His older brother took Core Science in Year 10 at another school, and was caught in exactly the same catch 22. He recieved a C in Year 10, and from that point there was no point he was cut off from pursuing Science A levels in the Sixth form; they set their bar at at least a B grade in both Core and Additional.

I can see the advantage of getting one or more GSCEs out of the way, but not at this price.

Chocolatecake12 Wed 08-Feb-17 11:55:53

Is there the possibility of him retaking it if he gets a low score?

knittingwithnettles Wed 08-Feb-17 12:00:32

The school would not be able to use the retake grade in their league tables so it will be of no advantage to them, so why would they waste their energy letting him retake it? He is in the lower science set atm; I was hoping he would be able to rise out of it, but presumably the science department is just trying to get them through the exam rather than maximising their potential. Any "proper" scientists would already be in the higher sets.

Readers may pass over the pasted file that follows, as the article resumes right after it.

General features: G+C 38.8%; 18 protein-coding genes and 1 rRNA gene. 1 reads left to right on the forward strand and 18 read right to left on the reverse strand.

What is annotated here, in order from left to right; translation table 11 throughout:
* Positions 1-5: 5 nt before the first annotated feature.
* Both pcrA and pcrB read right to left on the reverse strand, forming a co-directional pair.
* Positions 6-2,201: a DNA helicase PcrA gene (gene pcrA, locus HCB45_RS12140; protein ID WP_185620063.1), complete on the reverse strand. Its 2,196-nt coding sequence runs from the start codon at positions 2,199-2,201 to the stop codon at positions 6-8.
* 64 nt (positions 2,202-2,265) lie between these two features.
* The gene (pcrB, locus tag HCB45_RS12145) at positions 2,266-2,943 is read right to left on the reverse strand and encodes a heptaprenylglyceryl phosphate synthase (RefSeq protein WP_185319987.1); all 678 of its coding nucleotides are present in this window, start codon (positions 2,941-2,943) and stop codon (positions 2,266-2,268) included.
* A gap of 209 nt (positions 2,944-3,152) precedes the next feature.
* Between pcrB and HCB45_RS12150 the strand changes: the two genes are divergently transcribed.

But for ds2, as an individual, there is still the chance he might be really interested in science and do well in it, just not this moment, in a GSCE taken in Year 10, and taught to the test.

Trifleorbust Wed 08-Feb-17 12:04:27

Definitely query this, including what scope there is to retake. They may have good reason.

Trifleorbust Wed 08-Feb-17 12:06:40

and taught to the test.

He will have to be 'taught to the test' - the Science curriculum is enormous.

knittingwithnettles Wed 08-Feb-17 12:13:13